Saturday, October 26, 2013

Putting A Price on Art

The Metropolitan Museum of Art has been a public institution since 1870 and, up until Thursday, had a recommended, not mandatory, admission fee. As of Thursday, Mayor Bloomberg has granted the Met to have a mandatory admission fee of $25. As a student of visual arts and art history, I am extremely enraged to see that there will be a charge to see some of the world's finest collections of art. I know I'm not the only person who is opposed to this change. I spent a lot of time at the Met as a child just sitting in front of paintings trying to draw my own versions. I also had many class trips to the Met throughout high school and college. It is an essential resource for art students, and with a fee of $25, will not continue to be so.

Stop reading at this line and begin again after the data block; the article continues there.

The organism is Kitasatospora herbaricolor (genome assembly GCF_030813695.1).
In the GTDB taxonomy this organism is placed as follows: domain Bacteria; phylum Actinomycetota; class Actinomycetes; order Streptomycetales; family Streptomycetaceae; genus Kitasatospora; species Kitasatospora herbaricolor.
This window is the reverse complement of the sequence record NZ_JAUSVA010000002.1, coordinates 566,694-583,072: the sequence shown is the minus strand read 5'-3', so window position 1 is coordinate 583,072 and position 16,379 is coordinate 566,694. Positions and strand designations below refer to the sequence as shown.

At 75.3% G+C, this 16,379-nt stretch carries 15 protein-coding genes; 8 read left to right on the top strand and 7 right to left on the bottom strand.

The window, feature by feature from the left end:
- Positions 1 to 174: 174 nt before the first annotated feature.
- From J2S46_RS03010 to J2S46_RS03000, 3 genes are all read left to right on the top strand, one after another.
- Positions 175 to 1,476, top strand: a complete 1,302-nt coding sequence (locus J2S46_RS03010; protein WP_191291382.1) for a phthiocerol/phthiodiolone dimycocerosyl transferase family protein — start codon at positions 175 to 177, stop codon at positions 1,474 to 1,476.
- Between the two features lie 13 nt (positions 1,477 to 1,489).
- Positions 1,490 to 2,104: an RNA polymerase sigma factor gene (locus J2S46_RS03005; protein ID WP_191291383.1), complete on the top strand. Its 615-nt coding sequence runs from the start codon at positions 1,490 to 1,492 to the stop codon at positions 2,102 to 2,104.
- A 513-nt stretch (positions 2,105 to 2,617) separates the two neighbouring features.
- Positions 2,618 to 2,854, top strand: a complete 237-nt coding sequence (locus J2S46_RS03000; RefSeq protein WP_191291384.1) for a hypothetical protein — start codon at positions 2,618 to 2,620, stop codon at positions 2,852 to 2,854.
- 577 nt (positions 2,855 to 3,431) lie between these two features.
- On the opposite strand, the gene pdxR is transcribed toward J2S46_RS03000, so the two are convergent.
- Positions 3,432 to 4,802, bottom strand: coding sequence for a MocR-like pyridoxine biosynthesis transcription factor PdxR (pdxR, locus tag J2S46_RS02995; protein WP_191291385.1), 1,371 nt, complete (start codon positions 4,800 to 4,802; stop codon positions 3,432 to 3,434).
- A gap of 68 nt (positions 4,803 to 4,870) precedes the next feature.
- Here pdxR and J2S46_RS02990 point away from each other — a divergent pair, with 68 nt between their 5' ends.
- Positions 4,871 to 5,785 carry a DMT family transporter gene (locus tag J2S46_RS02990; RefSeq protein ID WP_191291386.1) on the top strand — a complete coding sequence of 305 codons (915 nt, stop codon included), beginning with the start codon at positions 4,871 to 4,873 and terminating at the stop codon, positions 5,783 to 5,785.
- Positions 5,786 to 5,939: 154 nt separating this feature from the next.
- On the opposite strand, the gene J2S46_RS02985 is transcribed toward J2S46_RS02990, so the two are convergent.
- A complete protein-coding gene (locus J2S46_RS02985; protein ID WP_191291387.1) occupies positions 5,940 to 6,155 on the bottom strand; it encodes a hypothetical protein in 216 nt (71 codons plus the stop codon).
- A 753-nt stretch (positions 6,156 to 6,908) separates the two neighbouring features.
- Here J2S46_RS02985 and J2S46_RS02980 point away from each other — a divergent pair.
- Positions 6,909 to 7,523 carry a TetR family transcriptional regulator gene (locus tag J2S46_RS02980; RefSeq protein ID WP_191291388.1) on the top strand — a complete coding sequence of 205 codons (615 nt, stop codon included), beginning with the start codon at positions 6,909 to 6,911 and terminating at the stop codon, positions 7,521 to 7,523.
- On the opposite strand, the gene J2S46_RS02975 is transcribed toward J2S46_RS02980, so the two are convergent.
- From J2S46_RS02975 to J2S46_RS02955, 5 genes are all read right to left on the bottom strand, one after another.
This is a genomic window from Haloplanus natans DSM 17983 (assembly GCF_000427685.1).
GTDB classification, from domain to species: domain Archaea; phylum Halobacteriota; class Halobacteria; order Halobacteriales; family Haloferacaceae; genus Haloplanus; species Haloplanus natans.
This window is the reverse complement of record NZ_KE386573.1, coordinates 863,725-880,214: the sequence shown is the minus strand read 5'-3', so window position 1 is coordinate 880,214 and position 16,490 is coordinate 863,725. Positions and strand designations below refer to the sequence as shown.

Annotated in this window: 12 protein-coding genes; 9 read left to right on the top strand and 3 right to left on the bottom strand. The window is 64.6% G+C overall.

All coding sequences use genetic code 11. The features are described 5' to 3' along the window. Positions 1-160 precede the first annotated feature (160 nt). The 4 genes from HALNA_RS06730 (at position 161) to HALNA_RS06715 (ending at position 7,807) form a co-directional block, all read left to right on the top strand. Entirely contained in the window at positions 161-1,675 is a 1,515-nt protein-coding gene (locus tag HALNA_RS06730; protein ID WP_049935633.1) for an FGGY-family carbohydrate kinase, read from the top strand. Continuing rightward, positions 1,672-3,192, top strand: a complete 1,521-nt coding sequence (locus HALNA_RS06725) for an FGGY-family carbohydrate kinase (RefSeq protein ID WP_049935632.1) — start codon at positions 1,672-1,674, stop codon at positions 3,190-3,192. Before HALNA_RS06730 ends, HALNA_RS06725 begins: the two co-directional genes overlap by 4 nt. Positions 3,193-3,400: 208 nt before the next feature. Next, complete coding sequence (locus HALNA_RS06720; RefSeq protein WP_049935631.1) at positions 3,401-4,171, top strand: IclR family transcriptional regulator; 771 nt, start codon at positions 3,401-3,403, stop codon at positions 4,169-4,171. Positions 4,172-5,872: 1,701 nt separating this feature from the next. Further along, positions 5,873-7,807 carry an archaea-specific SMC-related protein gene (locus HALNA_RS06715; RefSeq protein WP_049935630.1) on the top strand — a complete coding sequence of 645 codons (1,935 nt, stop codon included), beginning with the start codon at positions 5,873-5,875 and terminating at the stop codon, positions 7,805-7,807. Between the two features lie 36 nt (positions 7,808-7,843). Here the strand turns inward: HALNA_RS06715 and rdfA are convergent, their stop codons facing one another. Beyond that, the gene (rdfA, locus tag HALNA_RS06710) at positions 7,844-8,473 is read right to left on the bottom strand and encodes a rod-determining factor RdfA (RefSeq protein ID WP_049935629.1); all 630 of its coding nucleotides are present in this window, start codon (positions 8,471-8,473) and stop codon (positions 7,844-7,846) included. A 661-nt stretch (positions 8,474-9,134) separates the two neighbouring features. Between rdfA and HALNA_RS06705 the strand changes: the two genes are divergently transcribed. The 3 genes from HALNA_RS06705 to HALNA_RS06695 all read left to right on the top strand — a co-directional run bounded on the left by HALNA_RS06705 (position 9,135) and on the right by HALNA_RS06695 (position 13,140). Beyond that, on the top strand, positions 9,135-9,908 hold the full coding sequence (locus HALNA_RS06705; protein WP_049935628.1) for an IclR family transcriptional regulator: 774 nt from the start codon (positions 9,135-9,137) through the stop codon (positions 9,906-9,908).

The Met has been running for over 140 years and the recommended admission allows anyone to go see famous works of art. Those who go to the museum are obviously supporters of the arts and, I'm sure, generally donate something upon entrance to the museum, which is why it is still a functioning powerhouse in the art world today. There are also great supporters of the arts and the Met, in particular.

The Met's mission statement is "to collect, preserve, study, exhibit, and stimulate appreciation for and advance knowledge of works of art that collectively represent the broadest spectrum of human achievement at the highest level of quality, all in the service of the public and in accordance with the highest professional standards." 

The artwork inside the Met should remain to be at a low/recommended cost to the public. I see art not only as old paintings, sculptures, drawings, photographs, etc, but as a means of education and culture. People can learn a lot from art - about different time periods, wars, influential people, politics, etc. It is an interesting and interactive way to educate the general public and should continue to have a recommended admission fee.

NY Daily News


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